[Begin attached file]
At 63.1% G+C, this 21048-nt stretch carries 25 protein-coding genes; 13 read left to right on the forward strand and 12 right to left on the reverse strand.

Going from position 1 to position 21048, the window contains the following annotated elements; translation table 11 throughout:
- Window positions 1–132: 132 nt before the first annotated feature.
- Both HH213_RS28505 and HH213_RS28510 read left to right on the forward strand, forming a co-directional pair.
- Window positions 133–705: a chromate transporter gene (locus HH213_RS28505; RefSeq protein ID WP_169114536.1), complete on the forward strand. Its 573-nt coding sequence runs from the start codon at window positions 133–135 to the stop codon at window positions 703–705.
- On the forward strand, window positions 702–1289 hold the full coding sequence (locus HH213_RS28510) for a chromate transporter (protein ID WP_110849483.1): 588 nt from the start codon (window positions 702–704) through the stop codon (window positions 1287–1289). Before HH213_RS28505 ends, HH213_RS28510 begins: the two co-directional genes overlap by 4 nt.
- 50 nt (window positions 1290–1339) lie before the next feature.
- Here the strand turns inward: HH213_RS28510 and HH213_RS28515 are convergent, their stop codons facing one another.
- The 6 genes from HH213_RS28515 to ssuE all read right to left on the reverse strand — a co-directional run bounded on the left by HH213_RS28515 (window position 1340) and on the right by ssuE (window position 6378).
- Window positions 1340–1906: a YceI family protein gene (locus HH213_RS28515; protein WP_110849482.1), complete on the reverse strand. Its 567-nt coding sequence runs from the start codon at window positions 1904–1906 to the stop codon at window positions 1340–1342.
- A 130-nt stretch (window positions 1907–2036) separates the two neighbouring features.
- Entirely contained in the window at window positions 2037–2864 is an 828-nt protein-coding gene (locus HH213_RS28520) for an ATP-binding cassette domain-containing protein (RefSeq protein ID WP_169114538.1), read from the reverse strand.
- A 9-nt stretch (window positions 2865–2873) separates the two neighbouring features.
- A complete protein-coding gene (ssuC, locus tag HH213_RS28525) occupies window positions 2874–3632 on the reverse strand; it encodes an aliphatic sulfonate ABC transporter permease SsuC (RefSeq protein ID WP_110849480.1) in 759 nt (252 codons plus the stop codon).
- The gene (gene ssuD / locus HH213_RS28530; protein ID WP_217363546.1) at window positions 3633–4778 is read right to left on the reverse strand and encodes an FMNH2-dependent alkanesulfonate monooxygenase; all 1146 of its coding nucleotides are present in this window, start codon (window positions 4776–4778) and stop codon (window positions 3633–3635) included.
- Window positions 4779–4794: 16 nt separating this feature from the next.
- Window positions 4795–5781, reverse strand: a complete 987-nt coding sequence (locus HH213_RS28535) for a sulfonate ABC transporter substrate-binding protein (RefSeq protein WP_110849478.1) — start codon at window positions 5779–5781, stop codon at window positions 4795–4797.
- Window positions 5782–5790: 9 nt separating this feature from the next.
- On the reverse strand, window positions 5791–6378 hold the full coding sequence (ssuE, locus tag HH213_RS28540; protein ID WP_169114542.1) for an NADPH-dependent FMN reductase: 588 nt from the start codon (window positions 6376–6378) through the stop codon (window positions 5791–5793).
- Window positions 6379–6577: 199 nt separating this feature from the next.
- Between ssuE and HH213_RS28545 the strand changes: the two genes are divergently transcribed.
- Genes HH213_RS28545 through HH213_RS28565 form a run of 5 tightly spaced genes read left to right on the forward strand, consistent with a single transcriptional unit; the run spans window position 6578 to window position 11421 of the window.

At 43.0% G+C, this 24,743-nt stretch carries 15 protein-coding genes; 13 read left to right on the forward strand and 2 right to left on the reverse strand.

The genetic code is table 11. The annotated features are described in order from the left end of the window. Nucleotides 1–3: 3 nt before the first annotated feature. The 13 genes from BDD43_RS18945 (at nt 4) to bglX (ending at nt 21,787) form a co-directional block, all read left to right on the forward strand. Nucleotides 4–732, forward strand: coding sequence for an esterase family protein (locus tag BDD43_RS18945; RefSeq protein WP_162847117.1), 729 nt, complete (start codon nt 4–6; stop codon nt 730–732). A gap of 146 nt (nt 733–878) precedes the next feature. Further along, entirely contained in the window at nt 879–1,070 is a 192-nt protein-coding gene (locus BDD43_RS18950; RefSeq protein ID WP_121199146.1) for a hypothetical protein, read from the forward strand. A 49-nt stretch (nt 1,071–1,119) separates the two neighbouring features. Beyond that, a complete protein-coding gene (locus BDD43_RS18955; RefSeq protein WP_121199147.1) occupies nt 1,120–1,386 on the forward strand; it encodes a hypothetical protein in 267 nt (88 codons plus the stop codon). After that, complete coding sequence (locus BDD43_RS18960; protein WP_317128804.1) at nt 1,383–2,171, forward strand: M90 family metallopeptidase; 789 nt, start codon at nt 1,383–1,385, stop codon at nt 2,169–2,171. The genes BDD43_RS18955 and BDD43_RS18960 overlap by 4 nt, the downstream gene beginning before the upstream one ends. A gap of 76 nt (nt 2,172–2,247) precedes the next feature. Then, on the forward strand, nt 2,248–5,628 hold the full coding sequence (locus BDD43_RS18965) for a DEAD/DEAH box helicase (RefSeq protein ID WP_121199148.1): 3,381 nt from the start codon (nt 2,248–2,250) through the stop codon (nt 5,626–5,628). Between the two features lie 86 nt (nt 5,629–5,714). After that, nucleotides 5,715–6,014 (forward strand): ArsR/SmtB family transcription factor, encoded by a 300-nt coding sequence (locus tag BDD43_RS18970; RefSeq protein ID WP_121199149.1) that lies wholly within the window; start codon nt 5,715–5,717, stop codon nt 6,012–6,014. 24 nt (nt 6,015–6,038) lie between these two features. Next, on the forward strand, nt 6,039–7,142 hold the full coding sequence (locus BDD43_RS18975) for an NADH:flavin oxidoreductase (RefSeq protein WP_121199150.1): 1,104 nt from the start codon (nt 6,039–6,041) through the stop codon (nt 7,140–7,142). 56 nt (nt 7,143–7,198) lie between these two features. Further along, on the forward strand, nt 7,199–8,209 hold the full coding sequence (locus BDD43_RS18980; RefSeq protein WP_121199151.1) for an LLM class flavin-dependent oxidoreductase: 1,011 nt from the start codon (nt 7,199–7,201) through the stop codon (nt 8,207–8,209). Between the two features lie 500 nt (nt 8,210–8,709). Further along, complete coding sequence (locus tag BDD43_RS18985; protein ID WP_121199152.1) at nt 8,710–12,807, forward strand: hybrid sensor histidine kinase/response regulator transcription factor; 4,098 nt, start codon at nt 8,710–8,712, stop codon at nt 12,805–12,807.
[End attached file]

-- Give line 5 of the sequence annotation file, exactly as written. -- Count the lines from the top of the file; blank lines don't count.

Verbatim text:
- Window positions 133–705: a chromate transporter gene (locus HH213_RS28505; RefSeq protein ID WP_169114536.1), complete on the forward strand. Its 573-nt coding sequence runs from the start codon at window positions 133–135 to the stop codon at window positions 703–705.